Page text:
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I did a lot of intensive research on how the Blockchain actually works. I understand the machinery but it's really difficult to explain this to a layman. Could someone provide the simplest of explanation that can be comprehended by any person, whether or not he/she is a tech enthusiast.

  • I feel like the problem here is the assumption that bitcoin is more complicated than the financial systems that we already have. It's not -- it's just that most people are well in the dark about many large parts of our financial systems, and aren't even aware that they are in the dark about them. In that case, explaining bitcoin becomes about understanding your audience -- in this case "laymen" -- and what's relevant to them. It's entirely possible that most of what you're trying to explain beyond "it's electronic" money is irrelevant to most of your audience not composed of tech enthusiasts. – John Henry Dec 15 '15 at 22:07
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The purpose of the blockchain is to create agreement about the ownership of balances.

The problem is that if everybody was creating their own records of transactions they witness, the various records would be in different orders and any conflicting transactions would cause a split in what is considered true. At any point of time it would be very unlikely for any two sets of records to match completely.

Traditional money services solve this by having a trusted entity as the arbitrator and sole source of truth.

Bitcoin solves this differently: Each participant collects all transactions they hear about and repeatedly proposes these packaged as a set of updates. We call these sets of balance updates blocks. Instead of having a sole source of truth, the network holds a lottery to designate one of these blocks as the commonly accepted new status quo of the balances. As each block refers to the previous commonly accepted network state and by its acceptance creates a new commonly accepted network state, the blocks create the eponymic chain of commonly accepted states.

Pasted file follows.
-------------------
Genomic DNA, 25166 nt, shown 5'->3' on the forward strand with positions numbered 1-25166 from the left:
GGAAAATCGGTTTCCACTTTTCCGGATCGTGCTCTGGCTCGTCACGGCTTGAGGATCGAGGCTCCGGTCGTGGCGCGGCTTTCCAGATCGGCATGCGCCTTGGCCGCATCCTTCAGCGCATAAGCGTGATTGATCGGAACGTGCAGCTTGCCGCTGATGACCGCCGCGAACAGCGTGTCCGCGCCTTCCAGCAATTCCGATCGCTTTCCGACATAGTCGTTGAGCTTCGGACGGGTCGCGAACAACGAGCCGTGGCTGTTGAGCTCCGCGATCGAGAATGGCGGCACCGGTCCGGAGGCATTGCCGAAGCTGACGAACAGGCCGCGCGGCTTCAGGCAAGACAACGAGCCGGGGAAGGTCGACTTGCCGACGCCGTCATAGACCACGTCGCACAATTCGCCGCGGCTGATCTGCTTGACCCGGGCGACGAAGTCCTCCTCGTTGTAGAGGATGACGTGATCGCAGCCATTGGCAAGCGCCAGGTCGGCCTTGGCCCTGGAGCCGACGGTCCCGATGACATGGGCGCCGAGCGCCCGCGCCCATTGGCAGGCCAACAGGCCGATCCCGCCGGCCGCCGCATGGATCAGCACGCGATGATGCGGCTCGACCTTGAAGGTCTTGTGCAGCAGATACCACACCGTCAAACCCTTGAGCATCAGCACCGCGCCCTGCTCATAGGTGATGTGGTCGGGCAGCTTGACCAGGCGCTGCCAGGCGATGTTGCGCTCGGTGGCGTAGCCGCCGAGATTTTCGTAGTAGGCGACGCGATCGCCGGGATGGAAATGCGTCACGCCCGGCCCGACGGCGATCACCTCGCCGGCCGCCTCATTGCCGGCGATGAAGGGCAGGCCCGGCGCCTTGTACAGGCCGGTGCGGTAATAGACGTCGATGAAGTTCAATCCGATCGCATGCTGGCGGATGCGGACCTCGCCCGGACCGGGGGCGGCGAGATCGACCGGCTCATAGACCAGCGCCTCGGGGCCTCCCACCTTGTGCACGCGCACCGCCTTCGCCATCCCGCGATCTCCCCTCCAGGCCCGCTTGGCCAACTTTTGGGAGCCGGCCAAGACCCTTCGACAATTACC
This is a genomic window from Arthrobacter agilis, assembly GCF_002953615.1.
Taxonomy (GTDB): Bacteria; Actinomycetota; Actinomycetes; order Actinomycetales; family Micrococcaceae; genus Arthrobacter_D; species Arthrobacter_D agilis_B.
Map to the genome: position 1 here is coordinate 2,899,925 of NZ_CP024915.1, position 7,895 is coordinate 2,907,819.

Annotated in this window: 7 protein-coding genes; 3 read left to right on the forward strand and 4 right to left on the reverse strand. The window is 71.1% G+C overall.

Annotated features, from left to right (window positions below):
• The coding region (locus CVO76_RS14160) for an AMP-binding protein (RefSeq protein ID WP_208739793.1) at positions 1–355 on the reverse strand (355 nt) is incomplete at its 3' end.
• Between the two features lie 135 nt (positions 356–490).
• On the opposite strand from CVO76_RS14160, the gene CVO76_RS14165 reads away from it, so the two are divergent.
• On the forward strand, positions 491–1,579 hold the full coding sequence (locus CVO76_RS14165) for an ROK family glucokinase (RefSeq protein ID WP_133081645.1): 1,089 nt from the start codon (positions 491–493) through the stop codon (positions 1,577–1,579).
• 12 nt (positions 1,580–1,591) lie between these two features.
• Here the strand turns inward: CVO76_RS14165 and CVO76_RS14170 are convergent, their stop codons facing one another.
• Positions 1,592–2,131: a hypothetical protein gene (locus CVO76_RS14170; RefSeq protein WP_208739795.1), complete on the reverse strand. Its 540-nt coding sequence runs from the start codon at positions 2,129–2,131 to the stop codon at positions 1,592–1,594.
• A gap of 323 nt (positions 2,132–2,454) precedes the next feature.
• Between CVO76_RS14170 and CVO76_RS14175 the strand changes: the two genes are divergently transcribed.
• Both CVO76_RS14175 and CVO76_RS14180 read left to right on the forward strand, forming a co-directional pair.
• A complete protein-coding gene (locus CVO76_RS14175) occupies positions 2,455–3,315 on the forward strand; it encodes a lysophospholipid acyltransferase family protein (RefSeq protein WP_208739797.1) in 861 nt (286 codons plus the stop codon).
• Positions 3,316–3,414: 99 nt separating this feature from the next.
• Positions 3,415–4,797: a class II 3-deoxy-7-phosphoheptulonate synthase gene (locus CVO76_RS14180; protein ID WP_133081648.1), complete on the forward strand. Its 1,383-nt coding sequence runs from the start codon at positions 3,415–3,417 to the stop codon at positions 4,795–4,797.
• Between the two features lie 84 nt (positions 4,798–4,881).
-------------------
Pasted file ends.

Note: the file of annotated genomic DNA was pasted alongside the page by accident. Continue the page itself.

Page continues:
The resulting blockchain contains the record of every transaction ever performed on the Bitcoin network. It also allows any new participant to audit the accuracy of the present status quo of the network. Upon joining, they rebuild the set of balances by applying each block in the right order, and will finally arrive in agreement with the rest of the network.

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The 15-second spiel:

Blockchain = a distributed (shared) append-only ledger, where each node in the network has the same copy of it. This ledger contains references to every transaction that has ever occurred on the network which is secured by the mining network, which validates and confirms those transactions. The ledger is publicly viewable via a 'block explorer' to prove that a transaction took place or that an address (public key) has a certain balance, however encryption keeps that information obscured in the form of hashes and hash pointers. Because the ledger is shared and encrypted, any attempt to alter the data inside of it would require an attacker to simultaneously hack each node of the network and overcome the encryption. Even if it could be attacked, due to the nature of hash functions, the tampering would be evident.

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A block chain is a permanent record of transactions in "Bitcoin," (an alternative cybercurrency). Once created, the record basically cannot be altered (giving the currency its validity. The verification process takes place when users validate the transaction electronically. Once this happens, a process is set in motion that is impossible to overturn except by 51% of worldwide users).

The system is protected by "hashes," which are encrypted. It is difficult, though not impossible to break into the system, but the result would be so evident than any illegitimate changes to the system can be detected and cancelled.

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